Putrefax who? Hand of the Praetors owns this deck
If I was haunted by these words now, I would soon be choking on them.
An uneventful turn 1 starts us off, as we each lay a Land and pass, but turn 2 sees us both right out of the gate with Myr. Mine is Leaden, some welcome mana ramp in a mana-hungry deck. Sam drops the very efficient Ichorclaw.
Grating as it is, a Sorcerer’s Strongbox is my best turn 3 play, while Sam swings in with the Ichorclaw (+1 PC, 1) before playing a Cystbearer. Turn 4 I pop the Strongbox and it hits, drawing me three cards. I play a Swamp and a Silver Myr, and am now in a good place with my mana base at least. Sam ratchets up the aggression with a Tangle Angler after swinging in with both critters (+3 PC, 4).
The mana’s paid off, though, as I stabilise my board position with a turn 5 Harbor Serpent. Sad that it’s come to this, but it’s blessedly welcome. My Serpent earns his keep as Sam plays a Forest then passes. No attack.
A turn 6 Sky-Eel School nets me a Moriok Reaver (pitching a Swamp), and I play a Fume Spitter for some extra defense. Sam gets out the Bladed Pinions once more, sticks them on her Cystbearer and flies it in. I sac my Spitter, making her Cystbearer a 1/2, then block with my School. The Cystbearer dies, but the School gets a -1/-1 counter. Because the Cystbearer had First Strike, I could not have pulled it off without the Spitter, and I consider it a good exchange.
Next turn, I cast the Moriok Reaver, swinging in first with my bruised Sky-Eel School for 2. First blood on Sam, she’s at 18. Back to her, she sticks the Pinions on the Tangle Angler and attacks. With no blockers available, she goes for the aggressive play with a Giant Growth, which draws my Doom Blade in response. She puts the Angler in her graveyard with visible irritation.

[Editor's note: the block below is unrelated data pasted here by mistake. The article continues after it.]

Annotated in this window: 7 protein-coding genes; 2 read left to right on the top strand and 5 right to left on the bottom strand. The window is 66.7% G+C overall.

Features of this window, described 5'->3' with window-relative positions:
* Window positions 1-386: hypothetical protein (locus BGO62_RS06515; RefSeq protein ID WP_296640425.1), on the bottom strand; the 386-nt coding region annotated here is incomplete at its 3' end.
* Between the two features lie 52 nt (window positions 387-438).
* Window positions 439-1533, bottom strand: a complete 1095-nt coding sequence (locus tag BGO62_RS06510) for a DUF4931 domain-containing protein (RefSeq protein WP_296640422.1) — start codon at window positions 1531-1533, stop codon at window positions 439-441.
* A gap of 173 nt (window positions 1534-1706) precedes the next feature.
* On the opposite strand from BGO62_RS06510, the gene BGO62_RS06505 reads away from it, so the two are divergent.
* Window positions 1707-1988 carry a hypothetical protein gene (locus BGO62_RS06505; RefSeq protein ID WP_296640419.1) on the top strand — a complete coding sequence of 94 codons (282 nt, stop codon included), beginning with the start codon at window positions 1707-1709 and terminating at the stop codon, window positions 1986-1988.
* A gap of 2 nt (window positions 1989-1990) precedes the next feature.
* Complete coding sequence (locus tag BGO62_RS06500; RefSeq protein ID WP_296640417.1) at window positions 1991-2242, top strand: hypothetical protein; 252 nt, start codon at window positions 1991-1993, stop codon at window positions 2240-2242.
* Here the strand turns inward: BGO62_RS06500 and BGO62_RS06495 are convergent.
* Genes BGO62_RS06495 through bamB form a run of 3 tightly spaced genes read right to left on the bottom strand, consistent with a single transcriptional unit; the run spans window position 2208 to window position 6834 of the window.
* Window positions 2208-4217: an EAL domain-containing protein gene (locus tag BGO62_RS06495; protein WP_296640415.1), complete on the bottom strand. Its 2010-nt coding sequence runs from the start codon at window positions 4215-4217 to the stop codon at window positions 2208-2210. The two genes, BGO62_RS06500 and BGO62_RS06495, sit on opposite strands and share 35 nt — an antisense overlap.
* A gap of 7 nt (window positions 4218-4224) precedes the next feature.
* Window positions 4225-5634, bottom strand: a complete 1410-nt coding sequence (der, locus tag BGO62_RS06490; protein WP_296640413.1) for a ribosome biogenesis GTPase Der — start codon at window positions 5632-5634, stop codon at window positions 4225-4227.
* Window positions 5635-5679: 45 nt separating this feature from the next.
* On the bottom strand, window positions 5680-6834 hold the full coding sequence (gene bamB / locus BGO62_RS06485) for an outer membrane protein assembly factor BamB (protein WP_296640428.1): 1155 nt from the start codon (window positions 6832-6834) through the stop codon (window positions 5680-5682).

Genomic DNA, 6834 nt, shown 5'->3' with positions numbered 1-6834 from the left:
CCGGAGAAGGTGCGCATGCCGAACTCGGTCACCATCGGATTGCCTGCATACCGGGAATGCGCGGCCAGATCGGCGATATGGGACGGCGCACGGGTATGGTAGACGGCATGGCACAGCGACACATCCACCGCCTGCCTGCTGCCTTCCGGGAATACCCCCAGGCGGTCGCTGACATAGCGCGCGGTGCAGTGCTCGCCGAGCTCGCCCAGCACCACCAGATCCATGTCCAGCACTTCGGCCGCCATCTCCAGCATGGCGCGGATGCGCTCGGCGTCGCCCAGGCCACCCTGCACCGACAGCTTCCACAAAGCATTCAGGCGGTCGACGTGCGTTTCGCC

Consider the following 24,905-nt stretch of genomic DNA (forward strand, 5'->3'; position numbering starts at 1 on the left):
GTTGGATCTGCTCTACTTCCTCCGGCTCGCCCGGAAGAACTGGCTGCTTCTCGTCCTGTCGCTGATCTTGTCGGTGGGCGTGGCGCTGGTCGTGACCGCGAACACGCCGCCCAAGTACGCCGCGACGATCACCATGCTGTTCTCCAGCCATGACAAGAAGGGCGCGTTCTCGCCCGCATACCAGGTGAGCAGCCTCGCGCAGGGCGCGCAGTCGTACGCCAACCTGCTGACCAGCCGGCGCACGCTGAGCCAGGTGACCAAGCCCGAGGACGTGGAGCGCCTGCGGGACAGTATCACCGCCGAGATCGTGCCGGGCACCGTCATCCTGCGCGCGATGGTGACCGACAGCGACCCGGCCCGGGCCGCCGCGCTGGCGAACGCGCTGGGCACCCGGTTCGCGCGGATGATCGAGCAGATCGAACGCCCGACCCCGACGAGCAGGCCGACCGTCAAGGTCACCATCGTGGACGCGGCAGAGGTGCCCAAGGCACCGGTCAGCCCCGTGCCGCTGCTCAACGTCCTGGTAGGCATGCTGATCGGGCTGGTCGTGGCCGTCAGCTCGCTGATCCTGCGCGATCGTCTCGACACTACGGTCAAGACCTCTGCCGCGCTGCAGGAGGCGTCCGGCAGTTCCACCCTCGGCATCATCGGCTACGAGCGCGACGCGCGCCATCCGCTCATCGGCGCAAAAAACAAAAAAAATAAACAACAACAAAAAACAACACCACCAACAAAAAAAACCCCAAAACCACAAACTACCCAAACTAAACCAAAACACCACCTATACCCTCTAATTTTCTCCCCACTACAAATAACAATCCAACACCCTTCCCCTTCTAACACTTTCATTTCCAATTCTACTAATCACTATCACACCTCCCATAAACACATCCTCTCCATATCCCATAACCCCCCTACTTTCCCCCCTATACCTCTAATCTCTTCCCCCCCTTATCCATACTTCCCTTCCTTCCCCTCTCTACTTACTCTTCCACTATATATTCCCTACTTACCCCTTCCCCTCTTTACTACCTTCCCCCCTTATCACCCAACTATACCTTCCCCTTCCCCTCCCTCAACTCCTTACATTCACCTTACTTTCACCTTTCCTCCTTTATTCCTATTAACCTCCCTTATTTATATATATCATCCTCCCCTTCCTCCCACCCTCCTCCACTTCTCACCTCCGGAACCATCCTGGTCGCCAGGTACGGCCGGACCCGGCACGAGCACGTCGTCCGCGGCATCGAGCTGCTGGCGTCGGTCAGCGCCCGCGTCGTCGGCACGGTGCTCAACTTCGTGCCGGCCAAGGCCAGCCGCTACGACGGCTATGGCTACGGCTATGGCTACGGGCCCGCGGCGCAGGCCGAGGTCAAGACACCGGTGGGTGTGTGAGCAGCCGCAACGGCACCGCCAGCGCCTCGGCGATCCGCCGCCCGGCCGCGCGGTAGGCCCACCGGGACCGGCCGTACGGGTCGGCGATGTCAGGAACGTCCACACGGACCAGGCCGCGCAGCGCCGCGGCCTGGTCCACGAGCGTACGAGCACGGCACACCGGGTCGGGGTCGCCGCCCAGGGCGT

Finally able to get some payback, I go in with the Reaver and School for 5. Into the mid-game with only four poison counters, I know the tide has started to turn as Sam’s deck starts to run out of momentum. Sam swings in with her Ichorclaw Myr after equipping it with the Bladed Pinions (+1 pc, 5). Back to me, I swing in again for 5, taking Sam to 8, and ending with a cast of the Culling Dais.
Sam’s hardly finished, though. She Assassinates my Reaver, forcing me to respond by sacrificing it to the Dais. Then, she taps again and Assassinates the School, leaving me with only my Myr and the landlocked Serpent as company.
By turn 10, despite the setback the tables seem to have turned, with me in the aggro role and Sam as control. I swing in with both Myr, and Sam trades the Silver one for her Ichorclaw. She’s now at 7 life and looking a little uncomfortable. Passing to her, she draws… and breaks into a big grin. Hand of the Praetors! Although she’s similarly creatureless, the Hand is a great place to start rebuilding. She passes back, and I sacrifice the Leaden Myr to the Culling Dais at the end of her turn.
A bit desperate, I play a Maritime Guard, whom I promptly offer up to the greater good on the Dais. I then sac the Dais itself to draw three cards, and as luck has it, one of them is the Carnifex Demon. Huzzah! Even better, I have just enough mana to play him.